National Shrine of the Little Flower, Royal Oak, MI (Exterior)

National Shrine of the Little Flower, Royal Oak, Michigan, USA


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Mystery Worshipper:
Church: National Shrine of the Little Flower
Location: Royal Oak, Michigan, USA
Date of visit: Monday, 17 December 2012, 7:00pm

The building

One of the most unusual structures I have encountered. It is octagonal, with the altar in the very center of the church, and seating surrounding it on all sides. This is not due to a renovation after Vatican II; rather, this is the way it was built in the early 1930s. The altar is of solid Italian marble and weighs 18 tons. Over the altar is a baldacchino, the top of which is made of oak, with stained glass underneath the oak representing the flames of the Holy Spirit. In front of the church is the Charity Crucifixion Tower, with a 28 foot high figure of Christ on the cross. The Ku Klux Klan had burned crosses on the church property in the parish's early days, and this was intended as a cross they could not burn. This just begins to describe the richness of the building and grounds, described on the parish's website. It was declared a national shrine by the United States Conference of Bishops in 1998.

The church

The parish began when the then-Archbishop of Detroit, Michael Gallagher, went to Rome for the canonization of St Therese de Lisieux (widely known as the Little Flower, hence the church's name) in 1925, only 28 years after her death at the age of 24. He was determined to build the first parish in the United States in St Therese's honor. He chose the charismatic (and later quite controversial) Father Charles Coughlin as the church's first pastor. To help fund the building, Father Coughlin undertook a radio ministry that eventually was attracting an estimated 30 million listeners weekly. However, his vigorously expressed fascist and antisemitic political views led to the cancellation (in 1942) of his radio broadcasts and newsletter under threat of being defrocked and charged with sedition. Coughlin remained pastor of the Shrine until 1966. Today the parish boasts a membership of over 4,300 families, with eight weekend masses (one in Spanish) and two masses each weekday. They support several schools, collectively providing education from age 3 through high school. There are the usual social justice, bereavement, and social activities, and a strong emphasis on Christian formation.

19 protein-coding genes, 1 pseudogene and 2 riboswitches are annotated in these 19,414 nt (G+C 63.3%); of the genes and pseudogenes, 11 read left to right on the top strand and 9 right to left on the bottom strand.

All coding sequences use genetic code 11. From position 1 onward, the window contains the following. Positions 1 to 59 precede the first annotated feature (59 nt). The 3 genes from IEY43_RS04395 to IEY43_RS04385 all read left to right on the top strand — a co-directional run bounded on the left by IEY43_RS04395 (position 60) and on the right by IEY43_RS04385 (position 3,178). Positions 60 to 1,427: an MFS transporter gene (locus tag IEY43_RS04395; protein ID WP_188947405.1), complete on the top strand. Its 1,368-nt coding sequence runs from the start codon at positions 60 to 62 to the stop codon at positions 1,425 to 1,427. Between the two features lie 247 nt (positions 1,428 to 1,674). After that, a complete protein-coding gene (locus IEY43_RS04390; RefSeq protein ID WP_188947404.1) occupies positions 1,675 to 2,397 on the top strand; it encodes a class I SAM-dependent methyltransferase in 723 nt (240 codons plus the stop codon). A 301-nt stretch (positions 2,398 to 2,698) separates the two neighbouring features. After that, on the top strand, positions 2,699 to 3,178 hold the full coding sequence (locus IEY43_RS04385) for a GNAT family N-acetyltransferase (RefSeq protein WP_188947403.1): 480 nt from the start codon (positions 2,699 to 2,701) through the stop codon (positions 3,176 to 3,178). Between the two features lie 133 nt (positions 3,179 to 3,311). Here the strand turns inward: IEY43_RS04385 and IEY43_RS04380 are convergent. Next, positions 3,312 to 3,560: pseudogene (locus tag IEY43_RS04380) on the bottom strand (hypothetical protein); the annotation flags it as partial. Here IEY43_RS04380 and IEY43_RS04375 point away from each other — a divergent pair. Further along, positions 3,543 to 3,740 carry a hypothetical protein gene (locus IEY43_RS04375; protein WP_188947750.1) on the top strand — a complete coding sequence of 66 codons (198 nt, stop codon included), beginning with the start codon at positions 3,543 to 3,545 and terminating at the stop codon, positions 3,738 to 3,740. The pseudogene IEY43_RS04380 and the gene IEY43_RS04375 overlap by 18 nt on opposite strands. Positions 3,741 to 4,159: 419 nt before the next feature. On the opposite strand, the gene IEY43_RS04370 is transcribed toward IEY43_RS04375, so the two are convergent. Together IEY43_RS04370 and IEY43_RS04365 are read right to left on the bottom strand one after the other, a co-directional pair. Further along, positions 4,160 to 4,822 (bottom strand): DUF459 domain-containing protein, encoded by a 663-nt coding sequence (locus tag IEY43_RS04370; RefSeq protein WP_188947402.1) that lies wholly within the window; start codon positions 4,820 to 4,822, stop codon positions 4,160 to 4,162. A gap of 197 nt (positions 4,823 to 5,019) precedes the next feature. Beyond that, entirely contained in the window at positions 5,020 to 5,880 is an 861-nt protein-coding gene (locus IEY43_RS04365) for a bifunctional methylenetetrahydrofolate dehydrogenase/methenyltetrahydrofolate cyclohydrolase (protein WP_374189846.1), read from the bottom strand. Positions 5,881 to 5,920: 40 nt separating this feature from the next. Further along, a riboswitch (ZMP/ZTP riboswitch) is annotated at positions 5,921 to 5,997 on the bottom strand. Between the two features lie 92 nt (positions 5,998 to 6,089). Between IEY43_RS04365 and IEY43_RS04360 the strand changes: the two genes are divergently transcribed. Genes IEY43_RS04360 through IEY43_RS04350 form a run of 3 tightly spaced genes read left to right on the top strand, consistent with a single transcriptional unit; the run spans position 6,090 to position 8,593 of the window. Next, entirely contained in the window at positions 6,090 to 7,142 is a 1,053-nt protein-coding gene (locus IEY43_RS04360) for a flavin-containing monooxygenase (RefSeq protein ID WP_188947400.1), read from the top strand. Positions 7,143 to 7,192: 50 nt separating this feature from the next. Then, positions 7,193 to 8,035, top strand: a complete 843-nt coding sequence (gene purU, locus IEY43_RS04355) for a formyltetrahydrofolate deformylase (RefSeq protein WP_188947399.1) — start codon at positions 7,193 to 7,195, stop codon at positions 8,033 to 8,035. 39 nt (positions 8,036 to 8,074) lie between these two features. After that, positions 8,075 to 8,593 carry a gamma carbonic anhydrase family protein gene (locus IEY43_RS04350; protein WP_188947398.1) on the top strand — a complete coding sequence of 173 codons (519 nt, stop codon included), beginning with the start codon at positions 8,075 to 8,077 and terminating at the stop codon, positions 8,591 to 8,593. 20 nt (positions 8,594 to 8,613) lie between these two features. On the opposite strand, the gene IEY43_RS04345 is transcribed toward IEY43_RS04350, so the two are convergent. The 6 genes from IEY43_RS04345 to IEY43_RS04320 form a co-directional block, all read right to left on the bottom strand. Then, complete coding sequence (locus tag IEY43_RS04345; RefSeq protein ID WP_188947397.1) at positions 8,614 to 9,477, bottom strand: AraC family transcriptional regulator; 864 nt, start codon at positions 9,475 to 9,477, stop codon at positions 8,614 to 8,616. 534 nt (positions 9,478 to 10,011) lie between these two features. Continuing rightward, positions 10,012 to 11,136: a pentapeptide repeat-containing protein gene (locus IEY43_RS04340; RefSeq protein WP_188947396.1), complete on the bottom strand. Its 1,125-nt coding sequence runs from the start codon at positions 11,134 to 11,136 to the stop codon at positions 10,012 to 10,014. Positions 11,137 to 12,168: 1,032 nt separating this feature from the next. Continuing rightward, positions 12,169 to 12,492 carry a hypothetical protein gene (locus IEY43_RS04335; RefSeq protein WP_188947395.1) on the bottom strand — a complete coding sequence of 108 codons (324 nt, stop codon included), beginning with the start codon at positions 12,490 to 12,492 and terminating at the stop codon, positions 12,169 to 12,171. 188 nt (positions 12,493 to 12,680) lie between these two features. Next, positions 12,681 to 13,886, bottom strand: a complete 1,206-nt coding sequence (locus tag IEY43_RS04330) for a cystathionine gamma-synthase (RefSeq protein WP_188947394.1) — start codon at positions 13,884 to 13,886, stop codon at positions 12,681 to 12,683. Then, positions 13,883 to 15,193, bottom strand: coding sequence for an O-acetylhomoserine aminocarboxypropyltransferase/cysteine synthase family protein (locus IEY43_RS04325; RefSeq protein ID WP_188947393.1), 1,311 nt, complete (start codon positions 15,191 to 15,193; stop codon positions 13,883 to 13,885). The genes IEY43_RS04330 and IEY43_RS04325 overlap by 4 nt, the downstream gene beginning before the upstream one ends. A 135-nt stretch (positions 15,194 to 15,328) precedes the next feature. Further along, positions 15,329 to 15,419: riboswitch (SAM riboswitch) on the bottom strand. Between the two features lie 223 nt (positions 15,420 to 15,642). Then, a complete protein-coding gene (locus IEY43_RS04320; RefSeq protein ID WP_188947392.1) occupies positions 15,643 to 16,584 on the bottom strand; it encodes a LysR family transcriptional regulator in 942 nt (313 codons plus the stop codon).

The neighborhood

Royal Oak is one of Detroit's northern suburbs. In front of the church is the busy Woodward Avenue, with fast food restaurants, gas stations, etc. Behind the church can be found middle-class, single family housing.

The cast

I am guessing (from photos on the Shrine's website) that the prayer service was led by the pastor, the Revd Msgr William Easton, and that the pianist was Greg Grobis. However, there was no printed bulletin or service leaflet, so no clergy or musicians were identified.

What was the name of the service?

Taizé and Communal Penance Service

How full was the building?

The building seats 3000, but that includes an extensive balcony. I will guess 400-450 were in attendance, but given the unusual design of the church, I'm not sure how accurate my guess is.

Did anyone welcome you personally?

No. There were no ushers.

Was your pew comfortable?


How would you describe the pre-service atmosphere?

Very quiet, as appropriate for a penance service.

What were the exact opening words of the service?

"In the name of the Father, and of the Son, and of the Holy Spirit."

What books did the congregation use during the service?

Gather Comprehensive, a hardbound hymnal published in 1994 that is found in many Catholic churches.